Parshat Va'etchanan 5769
As the Israelites are poised to enter Canaan in Parshat Va'etchanan, Moses finally finds his tongue and speaks at length with his people, instructing them on his legacy. Central to Moses's oration is the insistence that the events of his life have unfurled before the people's "own eyes." As Moses retells it, his audience's presence was essential to the covenant at Sinai: "The Lord your God sealed a covenant with us at Horeb. Not with our ancestors did the Lord seal this covenant but with us—we who are here today, all of us alive." And with reference to the miracles of the Exodus, Moses declaims: "You yourself were shown to know that the Lord is God[.]"
Moses's insistence, however, is more fiction than fact. For the most part, his audience was not present at Sinai or the Exodus. The generation to which he speaks was born in the desert, to parents now buried beneath its sands. And it was those parents who saw the revelation at Sinai, who trod the dry depths of the split sea.
This peculiar misidentification—what commentator Robert Alter calls a "slide of identification between one generation and another" —cannot be understood as the slip of an old, addled mind. Instead, I would proffer that this "slide" is an exceptionally powerful means of laying the experiential foundation for the Torah's core injunction against oppression of the stranger.
Mentioned no fewer than 36 times throughout Scripture, the Torah's exhortations on the treatment of the stranger often appear with a companion explanation: Heed the stranger's treatment because "you know the feelings of a stranger, for you were strangers in the land of Egypt." But this explanation, like Moses's feint, is premised on a sleight-of-hand. Our forebears were enslaved in Egypt, but we—their far-distant progeny—were not.
Moses's generational slide begs to be interpreted less as a faithful description of historical fact and more as a normative charge to the nation. Through the frisson of misidentification, the desert generation—and we, Moses's further-future audience—are implored to reach past the boundaries of self and become the witnesses whom the great leader invokes. We are goaded into taking on the existential reality of our enslaved ancestors.
Moses has set us up well. With this shrewd rhetorical strategy, he has urged us to harness the imaginative effort that empathy requires, training us in the mechanism for satisfying the Torah's exhortations on the stranger. Just as we have transported ourselves past time's boundaries to inhabit our enslaved ancestors, so too can we transport ourselves past the boundaries of ethnicity, nation, means and tongue that separate us from the contemporary stranger. The "slide of identification" can thus be understood as a practice-run, through which Moses's audience limbers up to the imaginative exertions that our duties to the stranger demand.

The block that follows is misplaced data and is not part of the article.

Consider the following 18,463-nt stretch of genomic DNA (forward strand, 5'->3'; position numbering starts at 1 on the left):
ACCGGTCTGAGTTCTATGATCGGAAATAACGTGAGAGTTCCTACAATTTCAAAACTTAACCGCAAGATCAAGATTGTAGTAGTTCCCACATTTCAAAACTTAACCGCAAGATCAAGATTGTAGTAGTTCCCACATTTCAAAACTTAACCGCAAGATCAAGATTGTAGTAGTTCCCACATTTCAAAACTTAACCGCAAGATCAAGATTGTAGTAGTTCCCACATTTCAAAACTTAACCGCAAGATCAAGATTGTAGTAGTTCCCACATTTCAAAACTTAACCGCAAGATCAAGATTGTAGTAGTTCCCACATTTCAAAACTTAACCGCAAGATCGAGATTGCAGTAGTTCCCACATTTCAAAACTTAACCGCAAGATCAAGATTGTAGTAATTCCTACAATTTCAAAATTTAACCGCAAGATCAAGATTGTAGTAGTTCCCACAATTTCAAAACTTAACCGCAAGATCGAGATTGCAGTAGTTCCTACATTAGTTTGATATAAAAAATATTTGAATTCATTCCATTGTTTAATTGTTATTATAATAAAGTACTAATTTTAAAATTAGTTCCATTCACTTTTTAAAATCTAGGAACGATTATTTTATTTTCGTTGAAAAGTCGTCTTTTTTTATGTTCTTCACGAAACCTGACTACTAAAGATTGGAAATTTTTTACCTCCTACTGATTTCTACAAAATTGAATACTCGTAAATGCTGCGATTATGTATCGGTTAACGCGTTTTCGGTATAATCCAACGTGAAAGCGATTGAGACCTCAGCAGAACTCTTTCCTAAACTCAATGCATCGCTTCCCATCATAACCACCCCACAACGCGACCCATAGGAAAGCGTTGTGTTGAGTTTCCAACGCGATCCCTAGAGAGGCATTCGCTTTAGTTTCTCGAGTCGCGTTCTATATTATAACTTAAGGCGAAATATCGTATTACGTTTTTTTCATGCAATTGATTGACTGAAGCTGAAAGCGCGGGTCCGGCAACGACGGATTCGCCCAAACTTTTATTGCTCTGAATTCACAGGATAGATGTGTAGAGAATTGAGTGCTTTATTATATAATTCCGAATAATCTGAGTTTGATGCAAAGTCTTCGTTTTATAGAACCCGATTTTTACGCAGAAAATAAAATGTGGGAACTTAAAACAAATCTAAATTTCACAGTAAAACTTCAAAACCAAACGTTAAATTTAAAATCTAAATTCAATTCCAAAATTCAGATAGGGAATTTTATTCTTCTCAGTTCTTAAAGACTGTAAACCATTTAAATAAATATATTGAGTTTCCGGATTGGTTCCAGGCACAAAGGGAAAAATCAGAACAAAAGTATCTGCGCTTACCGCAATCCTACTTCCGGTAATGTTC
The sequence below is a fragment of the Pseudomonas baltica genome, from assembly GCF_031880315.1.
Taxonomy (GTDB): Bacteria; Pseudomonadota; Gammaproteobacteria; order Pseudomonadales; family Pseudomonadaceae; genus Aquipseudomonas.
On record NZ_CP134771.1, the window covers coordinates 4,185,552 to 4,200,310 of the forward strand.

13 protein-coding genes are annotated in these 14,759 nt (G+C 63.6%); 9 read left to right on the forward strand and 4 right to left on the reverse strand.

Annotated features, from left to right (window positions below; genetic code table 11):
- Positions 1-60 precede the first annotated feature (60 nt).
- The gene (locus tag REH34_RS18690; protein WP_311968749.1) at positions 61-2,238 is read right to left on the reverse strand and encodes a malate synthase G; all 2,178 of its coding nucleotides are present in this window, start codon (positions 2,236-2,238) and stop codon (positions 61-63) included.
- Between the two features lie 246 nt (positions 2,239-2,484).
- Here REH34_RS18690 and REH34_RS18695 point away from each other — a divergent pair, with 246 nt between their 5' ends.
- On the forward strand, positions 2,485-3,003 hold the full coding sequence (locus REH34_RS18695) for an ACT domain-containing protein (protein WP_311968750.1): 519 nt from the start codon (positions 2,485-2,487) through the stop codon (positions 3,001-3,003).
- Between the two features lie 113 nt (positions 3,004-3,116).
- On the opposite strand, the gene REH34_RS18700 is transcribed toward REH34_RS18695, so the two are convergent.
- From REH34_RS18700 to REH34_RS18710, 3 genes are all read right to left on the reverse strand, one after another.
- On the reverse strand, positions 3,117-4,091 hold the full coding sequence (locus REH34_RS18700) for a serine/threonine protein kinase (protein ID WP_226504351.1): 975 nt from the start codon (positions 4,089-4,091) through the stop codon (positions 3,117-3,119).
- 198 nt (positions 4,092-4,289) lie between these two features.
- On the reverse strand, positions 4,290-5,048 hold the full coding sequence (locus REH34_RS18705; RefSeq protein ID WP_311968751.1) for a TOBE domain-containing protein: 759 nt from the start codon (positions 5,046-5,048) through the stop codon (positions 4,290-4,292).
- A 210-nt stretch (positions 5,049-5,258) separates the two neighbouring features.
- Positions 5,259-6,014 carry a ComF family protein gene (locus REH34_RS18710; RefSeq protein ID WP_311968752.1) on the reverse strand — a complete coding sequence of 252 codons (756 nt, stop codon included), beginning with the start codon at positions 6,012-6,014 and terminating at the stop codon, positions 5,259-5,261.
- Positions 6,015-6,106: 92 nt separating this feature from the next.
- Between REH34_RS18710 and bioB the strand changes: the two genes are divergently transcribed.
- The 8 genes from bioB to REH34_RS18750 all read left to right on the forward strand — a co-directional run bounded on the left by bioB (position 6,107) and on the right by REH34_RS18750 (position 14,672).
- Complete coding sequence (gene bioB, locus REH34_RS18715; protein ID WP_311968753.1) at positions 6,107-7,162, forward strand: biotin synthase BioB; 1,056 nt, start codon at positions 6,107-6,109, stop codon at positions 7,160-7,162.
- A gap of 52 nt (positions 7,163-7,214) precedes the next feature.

But it is not only empathy's mechanism of imaginative engagement that is revealed in Moses's generational elision. The elision further helps us understand that empathy is work, that there is something awkward and uncomfortable about its habit. We must be schooled in its compulsory nature no less than 36 times, tutored in its essentialness through the heuristic of self-deception: It was you who were a slave; it is you who knows the heart of a stranger. Moses's elision thus helps us internalize that empathy is not always and already there, burrowed inside like a jack-in-the-box, awaiting an opening to spring forth. It is rather an iterative effort that demands rehearsal and repetition.
And so too with us, modern Jews in a global world, who may take up the fight against the oppression of the world's strangers—in lands not our own, on behalf of people facing trials so alien from ours; we cannot rely on an axiomatic claim that we understand the stranger's plight because we, too, were strangers in Egypt. We know this claim to be untrue; or at least, we know that this claim reflects a truth in need of tending.
How then do we maintain the psychological muscle that Moses's generational slide helped to build? How do we stave off its atrophy?
We can take a cue from Moses, who at the end of his life finally speaks freely to his people, telling them "their" story through his own and those of their forebears. To engage the empathic muscle, we too should immerse ourselves in stories. We should seek out the tales of the oppressed stranger, read her literature, ferret out her testimony. We should find ways to see her face when she speaks—through film, through lectures, through travel. We should train ourselves to pick out those igniting details from dry reports of facts, figures, troop movements and aid shipments.
And when that empathic muscle is flexed, our imaginations gripped, we should charge ourselves with the knowledge that for Moses we will never—and should never—cease being the strangers of his story.
Rachel Farbiarz is a graduate of Harvard College and Yale Law School, as well as of an Orthodox yeshivah high school. After clerking for a federal appellate judge in San Francisco, Rachel practiced law focusing on the civil rights and humane treatment of prisoners. In this role, she helped to improve the basic living conditions on California's death row at San Quentin. Rachel currently lives with her husband in Washington, D.C., where she works on her own writing and art. This is the second year that Rachel has penned Divrei Tzedek for AJWS. Rachel can be reached at email@example.com.
 Deuteronomy 4:3; 5:3; 4:35.
 Robert Alter, The Five Books of Moses, p. 872. New York: W.W. Norton & Co. 2004.
 Exodus 23:9; Studies on the Haggadah from the Teachings of Nechama Leibowitz. Yitshak Reiner & Shmuel Peerless (eds.) New York: Urim Pubs., 2002, p. 100.